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dc.contributor.authorBury, K.
dc.contributor.authorLeavy, Justine
dc.contributor.authorLan, C.
dc.contributor.authorO'Connor, A.
dc.contributor.authorJancey, Jonine
dc.date.accessioned2020-11-18T05:39:06Z
dc.date.available2020-11-18T05:39:06Z
dc.date.issued2020
dc.identifier.citationBury, K. and Leavy, J.E. and Lan, C. and O'Connor, A. and Jancey, J. 2020. A Saddle sores among female competitive cyclists: A systematic scoping review. Journal of Science and Medicine in Sport.
dc.identifier.urihttp://hdl.handle.net/20.500.11937/81736
dc.identifier.doi10.1016/j.jsams.2020.10.006
dc.description.abstract

© 2020 Sports Medicine Australia Objectives: Saddle sores are a prominent but an under investigated health issue among female competitive cyclists. To identify and describe existing evidence of the prevalence, prevention and treatment of saddle sores among female competitive cyclists. Design: Systematic scoping review and expert consultation. Methods: Primary studies and grey literature investigating saddle sores for competitive female cyclists were identified from six databases which were systematically searched (Medline; PubMed; Scopus; SPORTDiscus; Embase; Advanced Google Scholar) from 1990 onwards. An online survey was distributed to consultants in the female Australian competitive cycling community to obtain information and expert perspectives outside the published literature. Results: Of the 401 studies identified, 10 met the inclusion criteria – 4 were case-series, 4 were cross-sectional, and 2 were brief intervention trials. There was limited empirical evidence to determine the prevalence, and identify prevention and treatment approaches for saddle sores. Handlebar positioning relative to the saddle and reducing perineal pressure had some evidence. Saddle sore treatments appear to be limited to antibiotics and surgical intervention when they worsen or become infected. Yet, three-quarters of the consultants (n = 16) indicated saddle sores were frequent among female competitive cyclists, identifying prevention and management strategies as topical creams, maintaining good hygiene, wearing appropriate clothing, leg elevation and taking time off the bike. Conclusions: There is limited research investigating the prevalence, prevention and treatment of saddle sores among female competitive cyclists, although it has been described as a common occurrence by those in the cycling community. Research is required to understand its prevalence, along with trials to investigate prevention and management methods, so that evidence informed guidelines and/or protocols can be developed.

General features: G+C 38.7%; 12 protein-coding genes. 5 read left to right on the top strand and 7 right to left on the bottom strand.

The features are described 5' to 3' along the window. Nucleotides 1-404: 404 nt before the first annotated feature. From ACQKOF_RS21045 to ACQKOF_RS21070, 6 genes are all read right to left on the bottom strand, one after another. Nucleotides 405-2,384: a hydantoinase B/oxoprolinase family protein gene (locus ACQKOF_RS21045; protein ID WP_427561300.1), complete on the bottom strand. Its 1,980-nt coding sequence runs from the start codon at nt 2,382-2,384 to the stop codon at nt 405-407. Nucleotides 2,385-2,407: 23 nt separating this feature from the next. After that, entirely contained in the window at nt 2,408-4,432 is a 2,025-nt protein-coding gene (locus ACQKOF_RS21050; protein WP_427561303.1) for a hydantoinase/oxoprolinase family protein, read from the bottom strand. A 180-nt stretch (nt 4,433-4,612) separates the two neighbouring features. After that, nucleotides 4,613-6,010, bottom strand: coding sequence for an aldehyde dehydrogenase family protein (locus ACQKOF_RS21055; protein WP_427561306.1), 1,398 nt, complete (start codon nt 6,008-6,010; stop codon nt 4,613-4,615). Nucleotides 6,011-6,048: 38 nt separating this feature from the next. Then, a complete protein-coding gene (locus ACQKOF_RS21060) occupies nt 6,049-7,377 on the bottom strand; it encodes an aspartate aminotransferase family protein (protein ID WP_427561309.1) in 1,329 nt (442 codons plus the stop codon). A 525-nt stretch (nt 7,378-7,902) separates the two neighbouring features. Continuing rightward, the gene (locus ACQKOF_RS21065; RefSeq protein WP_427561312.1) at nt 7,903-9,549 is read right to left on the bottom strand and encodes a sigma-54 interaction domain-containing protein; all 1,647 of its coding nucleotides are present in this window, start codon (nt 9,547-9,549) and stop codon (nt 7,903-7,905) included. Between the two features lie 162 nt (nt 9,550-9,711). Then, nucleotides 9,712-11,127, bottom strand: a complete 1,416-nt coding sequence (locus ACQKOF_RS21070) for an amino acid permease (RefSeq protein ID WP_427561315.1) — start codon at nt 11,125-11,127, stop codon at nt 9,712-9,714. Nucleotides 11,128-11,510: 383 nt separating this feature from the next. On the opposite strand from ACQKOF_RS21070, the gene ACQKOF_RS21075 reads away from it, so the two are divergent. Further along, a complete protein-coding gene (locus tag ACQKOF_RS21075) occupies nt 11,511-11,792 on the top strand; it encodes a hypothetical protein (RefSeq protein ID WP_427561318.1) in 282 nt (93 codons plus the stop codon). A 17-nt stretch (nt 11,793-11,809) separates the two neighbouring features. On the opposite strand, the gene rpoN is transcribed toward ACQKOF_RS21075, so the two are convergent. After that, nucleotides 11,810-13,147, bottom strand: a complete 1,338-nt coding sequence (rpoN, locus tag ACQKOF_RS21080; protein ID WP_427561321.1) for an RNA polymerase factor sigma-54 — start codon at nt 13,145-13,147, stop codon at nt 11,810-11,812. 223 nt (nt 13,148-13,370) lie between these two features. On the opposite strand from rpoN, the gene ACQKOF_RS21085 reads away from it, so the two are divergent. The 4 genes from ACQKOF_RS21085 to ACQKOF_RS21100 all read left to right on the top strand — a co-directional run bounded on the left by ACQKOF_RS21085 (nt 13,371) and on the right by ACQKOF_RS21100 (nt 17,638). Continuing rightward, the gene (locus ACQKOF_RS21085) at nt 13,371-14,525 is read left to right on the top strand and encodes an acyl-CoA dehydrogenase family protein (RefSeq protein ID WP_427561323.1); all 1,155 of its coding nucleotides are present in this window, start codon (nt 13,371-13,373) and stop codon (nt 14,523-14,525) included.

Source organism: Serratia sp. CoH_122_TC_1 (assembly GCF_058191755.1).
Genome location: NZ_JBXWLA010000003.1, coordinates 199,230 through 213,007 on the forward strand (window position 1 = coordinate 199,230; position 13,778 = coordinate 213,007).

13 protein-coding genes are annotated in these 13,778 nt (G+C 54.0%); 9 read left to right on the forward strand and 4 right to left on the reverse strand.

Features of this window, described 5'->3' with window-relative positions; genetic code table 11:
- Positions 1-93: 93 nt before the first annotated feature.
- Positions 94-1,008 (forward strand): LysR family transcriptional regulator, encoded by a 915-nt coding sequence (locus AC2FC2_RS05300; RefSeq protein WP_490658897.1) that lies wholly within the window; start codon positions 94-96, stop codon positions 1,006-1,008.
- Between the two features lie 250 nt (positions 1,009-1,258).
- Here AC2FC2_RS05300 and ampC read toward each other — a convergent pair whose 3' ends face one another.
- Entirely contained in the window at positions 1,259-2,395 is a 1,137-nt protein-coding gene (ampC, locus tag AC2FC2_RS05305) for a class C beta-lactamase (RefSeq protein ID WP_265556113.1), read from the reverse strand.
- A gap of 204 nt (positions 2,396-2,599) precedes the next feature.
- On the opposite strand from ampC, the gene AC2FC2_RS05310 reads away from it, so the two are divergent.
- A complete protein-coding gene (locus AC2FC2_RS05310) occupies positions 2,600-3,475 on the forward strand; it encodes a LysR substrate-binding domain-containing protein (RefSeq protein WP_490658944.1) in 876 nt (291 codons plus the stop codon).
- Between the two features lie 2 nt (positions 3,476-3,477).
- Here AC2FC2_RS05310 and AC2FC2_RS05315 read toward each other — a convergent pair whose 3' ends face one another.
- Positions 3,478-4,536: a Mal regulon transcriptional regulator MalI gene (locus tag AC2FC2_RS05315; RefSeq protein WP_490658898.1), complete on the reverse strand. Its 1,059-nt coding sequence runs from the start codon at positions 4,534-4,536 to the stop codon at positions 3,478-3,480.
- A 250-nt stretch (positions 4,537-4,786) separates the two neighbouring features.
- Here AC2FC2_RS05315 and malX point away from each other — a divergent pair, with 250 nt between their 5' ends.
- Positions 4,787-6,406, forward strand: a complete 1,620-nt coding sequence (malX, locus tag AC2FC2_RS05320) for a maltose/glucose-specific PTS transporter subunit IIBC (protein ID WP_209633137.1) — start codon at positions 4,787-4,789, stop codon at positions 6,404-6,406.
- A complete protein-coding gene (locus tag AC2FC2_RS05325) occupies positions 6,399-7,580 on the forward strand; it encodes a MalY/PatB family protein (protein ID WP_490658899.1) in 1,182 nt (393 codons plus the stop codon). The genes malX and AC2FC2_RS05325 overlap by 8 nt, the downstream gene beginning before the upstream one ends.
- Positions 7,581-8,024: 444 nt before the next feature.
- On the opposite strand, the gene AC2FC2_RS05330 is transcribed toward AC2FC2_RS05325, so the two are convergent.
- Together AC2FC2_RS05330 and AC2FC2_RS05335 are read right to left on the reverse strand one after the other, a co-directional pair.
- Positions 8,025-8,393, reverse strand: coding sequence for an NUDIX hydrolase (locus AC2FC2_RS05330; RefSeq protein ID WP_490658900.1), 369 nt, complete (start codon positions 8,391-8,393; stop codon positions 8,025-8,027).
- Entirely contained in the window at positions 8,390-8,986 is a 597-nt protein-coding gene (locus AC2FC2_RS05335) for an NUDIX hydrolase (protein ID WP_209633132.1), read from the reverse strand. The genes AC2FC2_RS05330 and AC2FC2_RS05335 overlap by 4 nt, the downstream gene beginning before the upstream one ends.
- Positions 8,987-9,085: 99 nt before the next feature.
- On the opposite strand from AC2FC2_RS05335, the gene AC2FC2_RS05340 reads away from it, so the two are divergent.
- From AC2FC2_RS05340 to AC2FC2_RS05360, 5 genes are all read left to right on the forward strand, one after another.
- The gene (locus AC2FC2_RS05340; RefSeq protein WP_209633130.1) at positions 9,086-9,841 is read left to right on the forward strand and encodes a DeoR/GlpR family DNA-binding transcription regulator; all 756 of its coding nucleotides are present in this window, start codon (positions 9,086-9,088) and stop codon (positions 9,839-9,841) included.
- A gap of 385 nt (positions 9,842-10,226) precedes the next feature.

dc.languageeng
dc.subjectCompetitive cycling
dc.subjectFemale athletes
dc.subjectSaddle sores
dc.subjectSkin diseases
dc.subjectSports injuries
dc.titleA Saddle sores among female competitive cyclists: A systematic scoping review
dc.typeJournal Article
dcterms.source.issn1440-2440
dcterms.source.titleJournal of Science and Medicine in Sport
dc.date.updated2020-11-18T05:39:06Z
curtin.departmentSchool of Public Health
curtin.departmentSchool of Public Health
curtin.accessStatusIn process
curtin.facultyFaculty of Health Sciences
curtin.facultyFaculty of Health Sciences
curtin.contributor.orcidLeavy, Justine [0000-0001-8747-0424]
curtin.contributor.orcidJancey, Jonine [0000-0002-7894-2896]
curtin.contributor.researcheridJancey, Jonine [G-1391-2013]
dcterms.source.eissn1878-1861
curtin.contributor.scopusauthoridJancey, Jonine [15071013100]


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